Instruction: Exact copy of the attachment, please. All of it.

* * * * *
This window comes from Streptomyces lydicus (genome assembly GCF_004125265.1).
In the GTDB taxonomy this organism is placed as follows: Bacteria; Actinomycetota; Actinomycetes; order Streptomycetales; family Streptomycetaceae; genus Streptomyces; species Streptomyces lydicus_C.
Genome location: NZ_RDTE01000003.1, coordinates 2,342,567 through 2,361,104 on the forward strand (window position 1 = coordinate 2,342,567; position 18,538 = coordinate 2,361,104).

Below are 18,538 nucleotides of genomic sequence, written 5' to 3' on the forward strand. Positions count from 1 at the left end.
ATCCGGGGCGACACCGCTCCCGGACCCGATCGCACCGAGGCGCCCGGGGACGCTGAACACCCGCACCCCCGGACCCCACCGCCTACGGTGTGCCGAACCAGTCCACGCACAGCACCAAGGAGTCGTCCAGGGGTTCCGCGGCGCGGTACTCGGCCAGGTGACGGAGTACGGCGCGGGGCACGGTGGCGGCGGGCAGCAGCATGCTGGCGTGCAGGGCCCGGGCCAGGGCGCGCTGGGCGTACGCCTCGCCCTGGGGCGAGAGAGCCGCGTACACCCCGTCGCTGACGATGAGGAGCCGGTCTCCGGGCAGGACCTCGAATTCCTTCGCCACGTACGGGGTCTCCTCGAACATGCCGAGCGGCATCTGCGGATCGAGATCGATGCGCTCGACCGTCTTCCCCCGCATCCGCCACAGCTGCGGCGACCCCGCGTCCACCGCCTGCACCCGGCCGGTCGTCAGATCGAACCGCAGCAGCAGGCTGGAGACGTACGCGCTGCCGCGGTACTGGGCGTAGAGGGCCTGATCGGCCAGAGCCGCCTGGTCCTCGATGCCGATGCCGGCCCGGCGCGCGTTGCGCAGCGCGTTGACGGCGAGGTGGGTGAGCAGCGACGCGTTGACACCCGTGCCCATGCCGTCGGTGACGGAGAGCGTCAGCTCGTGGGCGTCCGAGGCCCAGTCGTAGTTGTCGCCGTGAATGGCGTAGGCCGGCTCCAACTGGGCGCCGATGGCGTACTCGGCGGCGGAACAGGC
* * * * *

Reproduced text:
This window comes from Streptomyces lydicus (genome assembly GCF_004125265.1).
In the GTDB taxonomy this organism is placed as follows: Bacteria; Actinomycetota; Actinomycetes; order Streptomycetales; family Streptomycetaceae; genus Streptomyces; species Streptomyces lydicus_C.
Genome location: NZ_RDTE01000003.1, coordinates 2,342,567 through 2,361,104 on the forward strand (window position 1 = coordinate 2,342,567; position 18,538 = coordinate 2,361,104).

Below are 18,538 nucleotides of genomic sequence, written 5' to 3' on the forward strand. Positions count from 1 at the left end.
ATCCGGGGCGACACCGCTCCCGGACCCGATCGCACCGAGGCGCCCGGGGACGCTGAACACCCGCACCCCCGGACCCCACCGCCTACGGTGTGCCGAACCAGTCCACGCACAGCACCAAGGAGTCGTCCAGGGGTTCCGCGGCGCGGTACTCGGCCAGGTGACGGAGTACGGCGCGGGGCACGGTGGCGGCGGGCAGCAGCATGCTGGCGTGCAGGGCCCGGGCCAGGGCGCGCTGGGCGTACGCCTCGCCCTGGGGCGAGAGAGCCGCGTACACCCCGTCGCTGACGATGAGGAGCCGGTCTCCGGGCAGGACCTCGAATTCCTTCGCCACGTACGGGGTCTCCTCGAACATGCCGAGCGGCATCTGCGGATCGAGATCGATGCGCTCGACCGTCTTCCCCCGCATCCGCCACAGCTGCGGCGACCCCGCGTCCACCGCCTGCACCCGGCCGGTCGTCAGATCGAACCGCAGCAGCAGGCTGGAGACGTACGCGCTGCCGCGGTACTGGGCGTAGAGGGCCTGATCGGCCAGAGCCGCCTGGTCCTCGATGCCGATGCCGGCCCGGCGCGCGTTGCGCAGCGCGTTGACGGCGAGGTGGGTGAGCAGCGACGCGTTGACACCCGTGCCCATGCCGTCGGTGACGGAGAGCGTCAGCTCGTGGGCGTCCGAGGCCCAGTCGTAGTTGTCGCCGTGAATGGCGTAGGCCGGCTCCAACTGGGCGCCGATGGCGTACTCGGCGGCGGAACAGGC